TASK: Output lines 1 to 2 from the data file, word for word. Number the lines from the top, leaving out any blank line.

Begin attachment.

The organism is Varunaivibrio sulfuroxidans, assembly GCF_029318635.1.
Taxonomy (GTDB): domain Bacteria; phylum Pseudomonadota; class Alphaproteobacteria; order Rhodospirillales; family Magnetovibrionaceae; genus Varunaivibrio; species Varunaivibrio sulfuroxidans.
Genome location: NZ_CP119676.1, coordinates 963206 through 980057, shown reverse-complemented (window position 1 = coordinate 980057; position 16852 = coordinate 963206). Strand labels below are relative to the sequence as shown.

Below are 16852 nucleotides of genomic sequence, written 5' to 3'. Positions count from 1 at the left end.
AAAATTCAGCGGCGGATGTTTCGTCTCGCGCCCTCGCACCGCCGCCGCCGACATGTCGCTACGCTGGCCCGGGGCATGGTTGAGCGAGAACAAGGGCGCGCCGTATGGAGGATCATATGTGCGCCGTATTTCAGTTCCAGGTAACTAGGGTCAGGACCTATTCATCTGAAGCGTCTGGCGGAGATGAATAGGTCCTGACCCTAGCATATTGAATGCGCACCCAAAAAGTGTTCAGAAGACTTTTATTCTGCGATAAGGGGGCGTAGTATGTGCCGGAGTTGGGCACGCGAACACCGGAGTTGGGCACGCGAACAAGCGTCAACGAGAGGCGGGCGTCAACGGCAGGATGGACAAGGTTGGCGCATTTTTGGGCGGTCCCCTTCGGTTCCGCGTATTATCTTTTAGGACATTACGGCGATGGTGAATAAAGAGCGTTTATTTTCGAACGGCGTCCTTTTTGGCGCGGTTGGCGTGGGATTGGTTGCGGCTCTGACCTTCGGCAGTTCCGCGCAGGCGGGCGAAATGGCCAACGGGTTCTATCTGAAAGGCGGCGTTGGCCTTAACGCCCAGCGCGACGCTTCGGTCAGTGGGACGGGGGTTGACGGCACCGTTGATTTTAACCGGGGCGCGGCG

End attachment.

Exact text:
The organism is Varunaivibrio sulfuroxidans, assembly GCF_029318635.1.
Taxonomy (GTDB): domain Bacteria; phylum Pseudomonadota; class Alphaproteobacteria; order Rhodospirillales; family Magnetovibrionaceae; genus Varunaivibrio; species Varunaivibrio sulfuroxidans.